Analysis "hostname:gov"

It is a perfect example what you can get when you mix OSINT & Cyber intelligence & DataViz & Python. I know it's not a standard procedure for red team to present the results in this way, but it looks cool and helps quickly spot anomalies.

You can choose whatever query you like, I've decided to use "". Shodan fans perfectly know what it means, for the rest, it displays hosts with the given hostname, in this case it's responsible for keeping assets of Polish government. Hostname can be spoofed but during analysis, it's easy to exclude such servers.

There are 2700 results for this query. For such amount, the visualization might be sluggish, so keep this in mind. Here, I'm presenting screens with all of the nodes, and viz with ~1000 nodes for same query is available on my github.

By default, visualization is grouped by port

When you hover cursor over nodes, tooltip will reveal details such as port, ISP, city and country. This way we can quickly find what group it represents.

Grouped by port

The most popular ports for this hostname are

  • 80
  • 443
  • 25
  • 53
  • 8008

We can also group it by country, which shows what assets are being hosted on a foreign land.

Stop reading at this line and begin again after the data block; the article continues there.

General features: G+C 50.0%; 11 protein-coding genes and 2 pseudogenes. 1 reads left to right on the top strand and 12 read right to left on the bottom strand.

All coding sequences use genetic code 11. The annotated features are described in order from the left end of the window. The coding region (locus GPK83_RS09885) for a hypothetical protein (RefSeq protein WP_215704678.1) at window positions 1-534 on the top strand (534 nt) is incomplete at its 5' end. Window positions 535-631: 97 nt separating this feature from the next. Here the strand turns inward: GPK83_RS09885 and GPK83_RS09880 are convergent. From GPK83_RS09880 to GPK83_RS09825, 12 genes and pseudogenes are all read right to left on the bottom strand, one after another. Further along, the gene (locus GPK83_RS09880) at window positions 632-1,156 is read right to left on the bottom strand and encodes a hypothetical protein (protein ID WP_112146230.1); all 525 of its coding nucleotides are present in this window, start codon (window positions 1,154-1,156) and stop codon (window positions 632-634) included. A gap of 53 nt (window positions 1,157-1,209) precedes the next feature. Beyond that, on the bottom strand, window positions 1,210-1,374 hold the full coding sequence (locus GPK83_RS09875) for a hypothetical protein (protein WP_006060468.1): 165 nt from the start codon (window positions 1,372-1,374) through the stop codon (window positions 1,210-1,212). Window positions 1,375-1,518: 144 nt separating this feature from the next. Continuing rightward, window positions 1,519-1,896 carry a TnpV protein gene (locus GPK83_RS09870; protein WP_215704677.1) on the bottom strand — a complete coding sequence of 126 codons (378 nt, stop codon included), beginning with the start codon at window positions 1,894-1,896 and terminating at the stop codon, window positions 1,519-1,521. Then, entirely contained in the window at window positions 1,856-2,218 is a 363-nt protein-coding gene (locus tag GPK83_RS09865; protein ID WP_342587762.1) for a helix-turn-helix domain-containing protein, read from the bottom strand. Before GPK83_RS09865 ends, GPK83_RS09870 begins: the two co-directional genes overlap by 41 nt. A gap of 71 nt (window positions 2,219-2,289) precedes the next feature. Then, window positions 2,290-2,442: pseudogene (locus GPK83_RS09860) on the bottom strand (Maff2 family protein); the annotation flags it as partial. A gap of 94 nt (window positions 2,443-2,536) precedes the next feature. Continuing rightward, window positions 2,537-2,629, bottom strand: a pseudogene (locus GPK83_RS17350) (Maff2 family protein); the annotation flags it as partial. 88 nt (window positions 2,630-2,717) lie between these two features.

The countries are as follow

  • Poland
  • France
  • Czech Republic
  • Finland
  • Belgium
  • Austria
  • Netherlands
  • United States
  • Denmark
  • Colombia
grouped by country

Of course, we can dig deeper into each group and assets respectively. Let's take a look on the next network, it's sorted based on the organization.

What brought my interest are organizations like

  • Narodowe Centrum Badan Jadrowych (National Center for Nuclear Research)
  • Kancelaria Sejmu
  • Komisja Nadzoru Finansowego (The Polish Financial Supervision Authority, hacked by North Koreans in the past :))
  • Centrum Informatyki Resortu Finansow (IT Center of the Finance Ministry)
  • Ministry of Digital Affairs of Poland
  • Instytut Lacznosci - Panstwowy Instytut Badawczy (National Research Institute)
  • and many other departments and offices
grouped by organization

If you think you have discovered something meaningful, you can click on the node and additional information will be displayed, including link to the asset in Shodan.

Beside analyzing this particular host and trying to connect, we can click on the ISP or Organization and Shodan will display results for this query. This way, we have full visibility what is kept in this netblock and explore it looking for leaks/gaps/vulns.

and clicking on the organization name will lead you to results only for this organization. In this way you can quickly move from one asset to whole network looking for different exposed hosts and ports.


In my personal opinion this visualization is beautiful and I had a lot of fun researching different governments and corporations. As I said before, it's not a standard procedure to do such graphs during standard red teaming exercise and I haven't seen anything like that but it definitely helps to find anomalies and hosts that could provide easy entry point to the whole network.

Again, big shout out to @lorismat_ for helping me preparing this visualization.